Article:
Gourmet Cooking: ‘Some Assembly Required’
By Dale Phillip
Those celebrity chefs make it look easy, don’t they? Some of them aren’t even formally trained. And we think to ourselves, heck, I can do that this weekend, no problem. However, in order to proceed, you will need the following to create your magical gourmet meal:
Kitchen appliances are mandatory: an all-purpose KitchenAid with multiple attachments and bowls; (You can’t whip up fluffy meringue or airy whipped cream with a fork.) food processor (for homemade breadcrumbs, pesto sauce, mayonnaise, salad dressings and shredded cheeses);Unlimited food budget: seafood, prime meats, French wines, imported cheeses, baking chocolate, Madagascar vanilla extract, organic fruits, veggies, and premium olive oils don’t come cheap;
Bakewear: spotless cookie sheets, bundt and springform pans, muffin tins, loaf and brownie pans, parchment paper, rolling pin, pastry cloth, marble slab, butcher block cutting board, plus extra shelving to store them all;
Cookwear: skillets (3 sizes), sauce pans, roaster, Dutch ovens, pasta kettle, double boiler, assorted casserole dishes with lids;
Utensils: zester, whisks (three sizes), corkscrew (preferably automatic), razor sharp knives (at least five for different jobs),spatulas of high quality rubber (minimum two), wooden spoons, juice reamer, measuring cups, ice cream scoop, garlic press, mixing bowls, all sizes;
Complete spice rack and fresh herbs from your garden (or small greenhouse window set up in your kitchen), sauces, mustards, mortar and pestle, coffee grinder, peppermill;
Well, okay, you can skip the restaurant-grade oven and range top and just go with your regular one, but it won’t turn out the same. And give away the microwave. No self-respecting gourmet chef would even think of using it. (Have you ever spied one in the kitchens of Martha Stewart or Ina Garten?)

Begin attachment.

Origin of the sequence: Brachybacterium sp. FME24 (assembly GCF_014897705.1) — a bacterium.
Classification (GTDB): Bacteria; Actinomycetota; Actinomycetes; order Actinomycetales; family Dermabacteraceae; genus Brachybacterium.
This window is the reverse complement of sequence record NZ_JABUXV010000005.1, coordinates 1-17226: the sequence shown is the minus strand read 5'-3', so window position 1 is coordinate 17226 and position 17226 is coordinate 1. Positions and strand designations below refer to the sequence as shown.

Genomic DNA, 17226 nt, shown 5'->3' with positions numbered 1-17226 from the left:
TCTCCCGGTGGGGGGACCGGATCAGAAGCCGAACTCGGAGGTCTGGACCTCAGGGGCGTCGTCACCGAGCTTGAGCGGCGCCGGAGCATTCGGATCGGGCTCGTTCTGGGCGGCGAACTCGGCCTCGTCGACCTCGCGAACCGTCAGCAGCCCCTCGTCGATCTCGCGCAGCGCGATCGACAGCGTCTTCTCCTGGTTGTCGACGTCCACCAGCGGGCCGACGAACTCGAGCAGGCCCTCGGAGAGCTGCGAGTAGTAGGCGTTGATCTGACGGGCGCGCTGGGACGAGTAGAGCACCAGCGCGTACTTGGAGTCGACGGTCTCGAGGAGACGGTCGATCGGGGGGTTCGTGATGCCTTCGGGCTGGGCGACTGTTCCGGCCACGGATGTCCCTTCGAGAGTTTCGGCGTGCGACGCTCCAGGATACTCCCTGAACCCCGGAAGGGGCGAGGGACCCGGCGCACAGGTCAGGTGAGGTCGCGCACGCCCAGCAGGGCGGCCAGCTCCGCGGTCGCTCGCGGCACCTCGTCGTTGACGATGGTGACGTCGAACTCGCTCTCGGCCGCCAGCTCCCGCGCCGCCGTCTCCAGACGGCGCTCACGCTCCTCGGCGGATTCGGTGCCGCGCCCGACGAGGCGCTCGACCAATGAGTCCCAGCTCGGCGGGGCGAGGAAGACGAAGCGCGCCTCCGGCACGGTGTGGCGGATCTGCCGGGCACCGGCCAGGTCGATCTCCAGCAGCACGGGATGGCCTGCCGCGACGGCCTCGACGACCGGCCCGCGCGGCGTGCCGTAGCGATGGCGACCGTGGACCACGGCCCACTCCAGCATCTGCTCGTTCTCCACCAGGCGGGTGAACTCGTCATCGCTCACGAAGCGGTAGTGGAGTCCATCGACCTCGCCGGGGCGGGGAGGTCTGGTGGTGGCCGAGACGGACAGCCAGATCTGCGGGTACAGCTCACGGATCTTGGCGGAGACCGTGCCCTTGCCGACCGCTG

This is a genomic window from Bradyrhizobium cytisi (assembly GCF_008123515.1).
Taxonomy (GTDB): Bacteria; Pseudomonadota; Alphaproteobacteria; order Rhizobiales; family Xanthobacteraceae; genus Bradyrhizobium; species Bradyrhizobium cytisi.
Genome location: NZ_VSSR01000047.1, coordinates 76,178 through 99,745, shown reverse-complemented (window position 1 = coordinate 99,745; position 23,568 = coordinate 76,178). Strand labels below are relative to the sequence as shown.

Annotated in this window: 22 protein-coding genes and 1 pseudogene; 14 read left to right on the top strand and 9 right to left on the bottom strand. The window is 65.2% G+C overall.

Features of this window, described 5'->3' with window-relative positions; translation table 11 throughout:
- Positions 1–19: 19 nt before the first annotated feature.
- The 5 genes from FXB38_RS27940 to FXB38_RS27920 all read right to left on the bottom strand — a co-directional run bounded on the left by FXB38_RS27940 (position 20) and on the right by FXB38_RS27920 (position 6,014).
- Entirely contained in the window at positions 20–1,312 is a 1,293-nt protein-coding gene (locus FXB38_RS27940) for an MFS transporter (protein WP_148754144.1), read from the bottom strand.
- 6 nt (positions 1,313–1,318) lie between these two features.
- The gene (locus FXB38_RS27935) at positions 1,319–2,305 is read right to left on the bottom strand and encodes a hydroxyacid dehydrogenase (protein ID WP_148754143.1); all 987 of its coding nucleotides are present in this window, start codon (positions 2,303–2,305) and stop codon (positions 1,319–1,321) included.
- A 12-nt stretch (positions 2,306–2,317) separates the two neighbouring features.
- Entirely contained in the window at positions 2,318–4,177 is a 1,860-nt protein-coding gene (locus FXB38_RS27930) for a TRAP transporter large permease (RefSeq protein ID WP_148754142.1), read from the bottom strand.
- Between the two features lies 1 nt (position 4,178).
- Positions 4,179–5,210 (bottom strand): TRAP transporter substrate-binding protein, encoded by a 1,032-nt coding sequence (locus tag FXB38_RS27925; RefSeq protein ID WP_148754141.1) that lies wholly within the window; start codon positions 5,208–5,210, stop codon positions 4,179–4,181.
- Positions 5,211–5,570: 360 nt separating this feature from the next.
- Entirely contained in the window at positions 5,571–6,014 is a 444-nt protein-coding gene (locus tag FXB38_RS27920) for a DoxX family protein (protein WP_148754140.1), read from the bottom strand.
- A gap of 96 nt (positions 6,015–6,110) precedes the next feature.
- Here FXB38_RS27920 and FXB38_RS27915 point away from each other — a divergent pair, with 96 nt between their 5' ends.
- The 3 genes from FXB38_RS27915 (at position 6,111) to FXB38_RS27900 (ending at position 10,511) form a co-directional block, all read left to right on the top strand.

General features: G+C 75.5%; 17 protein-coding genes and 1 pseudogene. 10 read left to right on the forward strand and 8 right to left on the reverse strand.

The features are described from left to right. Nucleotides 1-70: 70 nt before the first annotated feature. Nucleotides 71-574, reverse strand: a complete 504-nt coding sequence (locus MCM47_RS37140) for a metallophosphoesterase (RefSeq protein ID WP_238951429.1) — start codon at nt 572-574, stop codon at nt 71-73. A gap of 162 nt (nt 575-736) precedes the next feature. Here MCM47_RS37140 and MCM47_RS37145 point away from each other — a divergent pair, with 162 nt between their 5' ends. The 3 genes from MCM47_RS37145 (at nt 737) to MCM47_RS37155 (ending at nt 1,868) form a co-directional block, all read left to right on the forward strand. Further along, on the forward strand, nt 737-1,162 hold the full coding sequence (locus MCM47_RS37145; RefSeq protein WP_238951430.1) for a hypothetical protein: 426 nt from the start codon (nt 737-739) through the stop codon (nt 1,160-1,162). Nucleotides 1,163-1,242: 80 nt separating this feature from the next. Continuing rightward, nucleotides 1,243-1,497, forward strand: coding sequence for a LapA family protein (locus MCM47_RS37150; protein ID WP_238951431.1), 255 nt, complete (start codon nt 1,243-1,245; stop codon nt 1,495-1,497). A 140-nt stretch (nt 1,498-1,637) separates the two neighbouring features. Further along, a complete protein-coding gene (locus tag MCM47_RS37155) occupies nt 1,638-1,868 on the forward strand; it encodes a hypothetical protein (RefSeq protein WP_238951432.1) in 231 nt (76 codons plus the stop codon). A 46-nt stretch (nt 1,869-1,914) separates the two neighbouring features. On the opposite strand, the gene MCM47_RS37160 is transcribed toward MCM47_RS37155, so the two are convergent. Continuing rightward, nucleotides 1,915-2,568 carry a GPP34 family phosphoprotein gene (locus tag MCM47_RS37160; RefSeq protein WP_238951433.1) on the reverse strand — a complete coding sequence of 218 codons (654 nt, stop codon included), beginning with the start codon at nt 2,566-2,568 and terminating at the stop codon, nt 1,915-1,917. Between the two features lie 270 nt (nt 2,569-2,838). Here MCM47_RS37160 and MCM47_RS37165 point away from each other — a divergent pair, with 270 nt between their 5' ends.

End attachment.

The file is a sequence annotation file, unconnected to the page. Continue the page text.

Okay, so now you have the tools, but the real challenge is yet to come: the assembly.
That chicken dish looked pretty easy, and chicken is a no-brainer. Off to the grocer for thighs and breasts, artichoke hearts, organic bone broth, sea salt, Dijon mustard, Gruyere cheese, peppercorns, panko crumbs (no one will suspect they’re not homemade), capers, unsalted butter, 2 lemons, fresh thyme, extra virgin olive oil, and white wine. (Three bottles to be safe.) Oh boy, that put a dent in the monthly food budget, but this is special.
The new food processor and dutch oven are washed and ready to go. You’ve set out a whisk, the juice reamer, a wooden spoon, the cutting board, measuring cups, a colander, knives, teaspoon, tablespoon and meat fork. You prepare the chicken as directed, gently ease the breaded parts into the melted butter and olive oil-coated dutch oven, saute lightly. Gee, this is a breeze, why didn’t you do this years ago? Drain the artichoke hearts, juice the lemons, grate the Gruyere cheese in the food processor. Those chicken parts seem to be browning a little too fast, better turn down the burner heat. Then deglaze the pan with some white wine (taste it first to make sure it’s good quality–chefs always say never cook with a wine you wouldn’t drink). Add remaining ingredients (do you drain the capers?) sprinkle cheese on top, cover and bake in the oven for 45 minutes. The chicken looks a little bit over-browned, but the sauce will cover that up. Maybe just a bit more wine.